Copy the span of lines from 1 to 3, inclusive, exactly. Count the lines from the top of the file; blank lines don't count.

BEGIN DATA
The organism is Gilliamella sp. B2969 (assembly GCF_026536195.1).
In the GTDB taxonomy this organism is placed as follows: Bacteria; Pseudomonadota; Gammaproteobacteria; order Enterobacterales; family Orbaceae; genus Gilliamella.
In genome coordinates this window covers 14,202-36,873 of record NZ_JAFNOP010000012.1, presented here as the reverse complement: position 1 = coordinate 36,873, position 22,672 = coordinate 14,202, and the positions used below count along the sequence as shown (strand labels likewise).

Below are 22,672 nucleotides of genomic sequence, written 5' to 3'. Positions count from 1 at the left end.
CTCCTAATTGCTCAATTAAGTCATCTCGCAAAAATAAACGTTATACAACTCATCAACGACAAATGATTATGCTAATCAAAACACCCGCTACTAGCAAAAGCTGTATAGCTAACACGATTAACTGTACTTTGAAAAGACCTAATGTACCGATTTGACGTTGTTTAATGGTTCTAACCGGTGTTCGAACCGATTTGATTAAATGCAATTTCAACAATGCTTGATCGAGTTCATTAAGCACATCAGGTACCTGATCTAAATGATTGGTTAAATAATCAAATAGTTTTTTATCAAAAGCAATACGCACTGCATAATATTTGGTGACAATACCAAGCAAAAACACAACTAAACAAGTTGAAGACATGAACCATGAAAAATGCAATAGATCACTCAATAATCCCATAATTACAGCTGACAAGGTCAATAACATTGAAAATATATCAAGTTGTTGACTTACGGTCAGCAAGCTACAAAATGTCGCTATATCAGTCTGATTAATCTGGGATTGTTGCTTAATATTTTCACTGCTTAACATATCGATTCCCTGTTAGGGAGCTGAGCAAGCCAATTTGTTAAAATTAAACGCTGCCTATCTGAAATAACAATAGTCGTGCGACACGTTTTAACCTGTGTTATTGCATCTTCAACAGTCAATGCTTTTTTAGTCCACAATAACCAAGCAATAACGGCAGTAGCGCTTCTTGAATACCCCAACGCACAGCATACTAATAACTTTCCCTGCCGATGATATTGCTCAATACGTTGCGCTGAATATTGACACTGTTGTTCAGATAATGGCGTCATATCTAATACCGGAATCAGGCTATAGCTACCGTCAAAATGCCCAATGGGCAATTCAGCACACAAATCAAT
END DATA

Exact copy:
The organism is Gilliamella sp. B2969 (assembly GCF_026536195.1).
In the GTDB taxonomy this organism is placed as follows: Bacteria; Pseudomonadota; Gammaproteobacteria; order Enterobacterales; family Orbaceae; genus Gilliamella.
In genome coordinates this window covers 14,202-36,873 of record NZ_JAFNOP010000012.1, presented here as the reverse complement: position 1 = coordinate 36,873, position 22,672 = coordinate 14,202, and the positions used below count along the sequence as shown (strand labels likewise).